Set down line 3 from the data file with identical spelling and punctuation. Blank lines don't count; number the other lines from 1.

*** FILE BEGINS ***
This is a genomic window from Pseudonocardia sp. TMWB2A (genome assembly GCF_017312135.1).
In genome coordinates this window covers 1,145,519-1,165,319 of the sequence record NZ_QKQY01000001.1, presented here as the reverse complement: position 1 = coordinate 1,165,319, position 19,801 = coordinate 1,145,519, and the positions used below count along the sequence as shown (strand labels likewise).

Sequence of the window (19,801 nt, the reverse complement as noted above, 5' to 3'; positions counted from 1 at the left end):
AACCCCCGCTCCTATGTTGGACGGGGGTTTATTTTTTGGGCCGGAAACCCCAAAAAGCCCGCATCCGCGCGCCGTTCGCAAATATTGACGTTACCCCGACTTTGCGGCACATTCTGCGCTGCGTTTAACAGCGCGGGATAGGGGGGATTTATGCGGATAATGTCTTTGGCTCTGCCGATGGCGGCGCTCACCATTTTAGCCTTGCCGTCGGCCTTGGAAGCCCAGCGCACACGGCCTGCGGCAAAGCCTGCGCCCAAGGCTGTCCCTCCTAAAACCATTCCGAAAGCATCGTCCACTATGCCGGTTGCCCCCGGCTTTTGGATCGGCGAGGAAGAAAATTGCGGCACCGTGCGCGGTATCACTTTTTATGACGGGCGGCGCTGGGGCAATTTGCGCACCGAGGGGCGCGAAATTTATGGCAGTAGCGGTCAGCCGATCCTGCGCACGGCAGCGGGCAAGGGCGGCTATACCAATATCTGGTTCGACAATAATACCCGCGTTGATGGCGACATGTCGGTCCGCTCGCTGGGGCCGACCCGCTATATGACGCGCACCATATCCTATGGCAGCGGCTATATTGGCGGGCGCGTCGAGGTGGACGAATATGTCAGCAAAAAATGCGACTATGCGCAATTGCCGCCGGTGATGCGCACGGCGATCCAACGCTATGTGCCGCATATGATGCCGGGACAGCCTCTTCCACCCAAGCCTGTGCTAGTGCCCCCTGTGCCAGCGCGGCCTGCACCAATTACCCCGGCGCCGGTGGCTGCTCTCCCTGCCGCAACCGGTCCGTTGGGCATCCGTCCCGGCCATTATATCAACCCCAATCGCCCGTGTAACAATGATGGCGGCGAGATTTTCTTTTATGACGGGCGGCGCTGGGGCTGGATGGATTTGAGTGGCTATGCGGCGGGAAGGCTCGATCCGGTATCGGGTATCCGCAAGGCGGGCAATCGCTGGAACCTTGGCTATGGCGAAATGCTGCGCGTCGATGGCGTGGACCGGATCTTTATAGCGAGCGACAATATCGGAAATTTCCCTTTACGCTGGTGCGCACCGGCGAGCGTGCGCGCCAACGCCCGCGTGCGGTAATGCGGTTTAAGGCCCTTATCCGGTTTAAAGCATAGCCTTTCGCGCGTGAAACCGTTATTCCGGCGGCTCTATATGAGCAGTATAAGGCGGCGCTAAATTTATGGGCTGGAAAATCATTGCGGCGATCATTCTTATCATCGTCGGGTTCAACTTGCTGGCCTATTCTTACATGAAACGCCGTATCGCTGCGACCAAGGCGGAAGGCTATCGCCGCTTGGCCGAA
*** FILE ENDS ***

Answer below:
Sequence of the window (19,801 nt, the reverse complement as noted above, 5' to 3'; positions counted from 1 at the left end):